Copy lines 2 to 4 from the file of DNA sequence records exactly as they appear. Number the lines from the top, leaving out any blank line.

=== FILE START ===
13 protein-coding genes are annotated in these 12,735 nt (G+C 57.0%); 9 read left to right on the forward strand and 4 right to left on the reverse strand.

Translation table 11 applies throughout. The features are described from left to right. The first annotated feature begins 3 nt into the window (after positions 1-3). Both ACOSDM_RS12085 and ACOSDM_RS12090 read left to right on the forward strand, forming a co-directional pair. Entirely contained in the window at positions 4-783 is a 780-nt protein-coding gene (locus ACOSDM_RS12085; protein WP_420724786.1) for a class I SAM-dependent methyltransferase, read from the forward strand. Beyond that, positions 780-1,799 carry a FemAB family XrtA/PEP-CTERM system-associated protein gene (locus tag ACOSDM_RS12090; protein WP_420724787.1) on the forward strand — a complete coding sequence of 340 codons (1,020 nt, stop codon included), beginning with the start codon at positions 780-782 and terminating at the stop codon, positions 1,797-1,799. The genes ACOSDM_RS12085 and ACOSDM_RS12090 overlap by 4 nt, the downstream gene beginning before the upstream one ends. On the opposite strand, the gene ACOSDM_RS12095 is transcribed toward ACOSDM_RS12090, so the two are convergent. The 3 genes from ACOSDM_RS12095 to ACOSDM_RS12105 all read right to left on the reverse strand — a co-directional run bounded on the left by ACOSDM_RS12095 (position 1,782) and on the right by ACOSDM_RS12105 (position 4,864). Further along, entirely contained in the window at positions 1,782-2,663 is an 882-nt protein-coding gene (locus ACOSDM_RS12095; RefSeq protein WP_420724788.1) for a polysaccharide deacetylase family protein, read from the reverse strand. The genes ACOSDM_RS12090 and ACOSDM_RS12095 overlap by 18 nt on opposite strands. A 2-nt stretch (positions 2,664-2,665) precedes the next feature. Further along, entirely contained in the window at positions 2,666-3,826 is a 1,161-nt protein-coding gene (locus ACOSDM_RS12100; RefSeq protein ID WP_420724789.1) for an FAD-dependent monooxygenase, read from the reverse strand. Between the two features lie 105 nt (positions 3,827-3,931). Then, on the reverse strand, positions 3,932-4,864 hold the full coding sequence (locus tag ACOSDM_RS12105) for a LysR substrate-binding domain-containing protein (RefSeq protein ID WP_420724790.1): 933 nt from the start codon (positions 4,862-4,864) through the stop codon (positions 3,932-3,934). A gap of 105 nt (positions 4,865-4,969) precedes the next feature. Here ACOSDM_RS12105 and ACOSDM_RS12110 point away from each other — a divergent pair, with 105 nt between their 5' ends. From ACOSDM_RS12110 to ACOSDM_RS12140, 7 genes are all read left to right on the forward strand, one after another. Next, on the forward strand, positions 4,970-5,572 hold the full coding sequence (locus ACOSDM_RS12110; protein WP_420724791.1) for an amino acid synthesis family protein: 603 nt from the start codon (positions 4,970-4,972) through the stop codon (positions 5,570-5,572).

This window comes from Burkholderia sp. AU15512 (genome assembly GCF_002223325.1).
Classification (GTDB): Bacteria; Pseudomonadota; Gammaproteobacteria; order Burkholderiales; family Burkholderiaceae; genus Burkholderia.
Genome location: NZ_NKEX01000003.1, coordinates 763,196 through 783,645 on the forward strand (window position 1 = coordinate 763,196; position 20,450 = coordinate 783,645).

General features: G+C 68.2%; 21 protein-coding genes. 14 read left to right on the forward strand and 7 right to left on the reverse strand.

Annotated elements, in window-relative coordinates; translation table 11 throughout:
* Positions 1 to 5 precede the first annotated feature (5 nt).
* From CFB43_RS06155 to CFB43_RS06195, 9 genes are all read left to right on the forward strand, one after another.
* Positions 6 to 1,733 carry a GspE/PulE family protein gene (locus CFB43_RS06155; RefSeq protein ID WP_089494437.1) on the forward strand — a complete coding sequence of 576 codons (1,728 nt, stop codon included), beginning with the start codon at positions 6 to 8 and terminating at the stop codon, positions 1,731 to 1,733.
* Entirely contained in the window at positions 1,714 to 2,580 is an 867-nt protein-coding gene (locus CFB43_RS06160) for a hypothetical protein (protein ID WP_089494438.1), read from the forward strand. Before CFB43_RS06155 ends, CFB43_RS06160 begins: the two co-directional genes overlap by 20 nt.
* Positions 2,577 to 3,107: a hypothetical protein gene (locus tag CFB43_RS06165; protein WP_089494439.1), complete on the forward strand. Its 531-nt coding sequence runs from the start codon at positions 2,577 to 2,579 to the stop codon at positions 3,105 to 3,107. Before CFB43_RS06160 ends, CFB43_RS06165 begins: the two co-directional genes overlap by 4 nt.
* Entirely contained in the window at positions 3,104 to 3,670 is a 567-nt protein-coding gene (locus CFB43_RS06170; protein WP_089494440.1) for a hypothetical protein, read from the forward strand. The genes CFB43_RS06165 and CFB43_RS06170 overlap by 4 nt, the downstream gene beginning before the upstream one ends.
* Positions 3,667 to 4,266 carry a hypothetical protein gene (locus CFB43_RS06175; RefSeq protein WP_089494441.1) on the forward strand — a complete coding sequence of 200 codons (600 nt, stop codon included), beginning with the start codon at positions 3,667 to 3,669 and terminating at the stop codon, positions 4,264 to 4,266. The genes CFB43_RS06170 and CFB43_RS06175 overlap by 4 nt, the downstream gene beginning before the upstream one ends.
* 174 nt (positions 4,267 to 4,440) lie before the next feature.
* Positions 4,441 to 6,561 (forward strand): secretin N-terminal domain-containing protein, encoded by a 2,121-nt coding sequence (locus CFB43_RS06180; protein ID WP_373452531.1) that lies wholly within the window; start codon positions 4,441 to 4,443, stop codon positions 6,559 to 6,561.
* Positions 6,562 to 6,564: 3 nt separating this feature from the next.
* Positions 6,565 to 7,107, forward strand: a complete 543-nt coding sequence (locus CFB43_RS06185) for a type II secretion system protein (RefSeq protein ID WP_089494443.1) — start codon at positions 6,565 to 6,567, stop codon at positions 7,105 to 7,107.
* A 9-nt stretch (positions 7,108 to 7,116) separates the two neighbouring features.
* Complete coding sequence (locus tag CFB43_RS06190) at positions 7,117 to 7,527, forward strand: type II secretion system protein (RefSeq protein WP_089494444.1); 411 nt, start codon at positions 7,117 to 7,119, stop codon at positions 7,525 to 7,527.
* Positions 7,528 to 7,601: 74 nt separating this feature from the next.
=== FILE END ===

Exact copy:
Translation table 11 applies throughout. The features are described from left to right. The first annotated feature begins 3 nt into the window (after positions 1-3). Both ACOSDM_RS12085 and ACOSDM_RS12090 read left to right on the forward strand, forming a co-directional pair. Entirely contained in the window at positions 4-783 is a 780-nt protein-coding gene (locus ACOSDM_RS12085; protein WP_420724786.1) for a class I SAM-dependent methyltransferase, read from the forward strand. Beyond that, positions 780-1,799 carry a FemAB family XrtA/PEP-CTERM system-associated protein gene (locus tag ACOSDM_RS12090; protein WP_420724787.1) on the forward strand — a complete coding sequence of 340 codons (1,020 nt, stop codon included), beginning with the start codon at positions 780-782 and terminating at the stop codon, positions 1,797-1,799. The genes ACOSDM_RS12085 and ACOSDM_RS12090 overlap by 4 nt, the downstream gene beginning before the upstream one ends. On the opposite strand, the gene ACOSDM_RS12095 is transcribed toward ACOSDM_RS12090, so the two are convergent. The 3 genes from ACOSDM_RS12095 to ACOSDM_RS12105 all read right to left on the reverse strand — a co-directional run bounded on the left by ACOSDM_RS12095 (position 1,782) and on the right by ACOSDM_RS12105 (position 4,864). Further along, entirely contained in the window at positions 1,782-2,663 is an 882-nt protein-coding gene (locus ACOSDM_RS12095; RefSeq protein WP_420724788.1) for a polysaccharide deacetylase family protein, read from the reverse strand. The genes ACOSDM_RS12090 and ACOSDM_RS12095 overlap by 18 nt on opposite strands. A 2-nt stretch (positions 2,664-2,665) precedes the next feature. Further along, entirely contained in the window at positions 2,666-3,826 is a 1,161-nt protein-coding gene (locus ACOSDM_RS12100; RefSeq protein ID WP_420724789.1) for an FAD-dependent monooxygenase, read from the reverse strand. Between the two features lie 105 nt (positions 3,827-3,931). Then, on the reverse strand, positions 3,932-4,864 hold the full coding sequence (locus tag ACOSDM_RS12105) for a LysR substrate-binding domain-containing protein (RefSeq protein ID WP_420724790.1): 933 nt from the start codon (positions 4,862-4,864) through the stop codon (positions 3,932-3,934). A gap of 105 nt (positions 4,865-4,969) precedes the next feature. Here ACOSDM_RS12105 and ACOSDM_RS12110 point away from each other — a divergent pair, with 105 nt between their 5' ends. From ACOSDM_RS12110 to ACOSDM_RS12140, 7 genes are all read left to right on the forward strand, one after another. Next, on the forward strand, positions 4,970-5,572 hold the full coding sequence (locus ACOSDM_RS12110; protein WP_420724791.1) for an amino acid synthesis family protein: 603 nt from the start codon (positions 4,970-4,972) through the stop codon (positions 5,570-5,572).

This window comes from Burkholderia sp. AU15512 (genome assembly GCF_002223325.1).
Classification (GTDB): Bacteria; Pseudomonadota; Gammaproteobacteria; order Burkholderiales; family Burkholderiaceae; genus Burkholderia.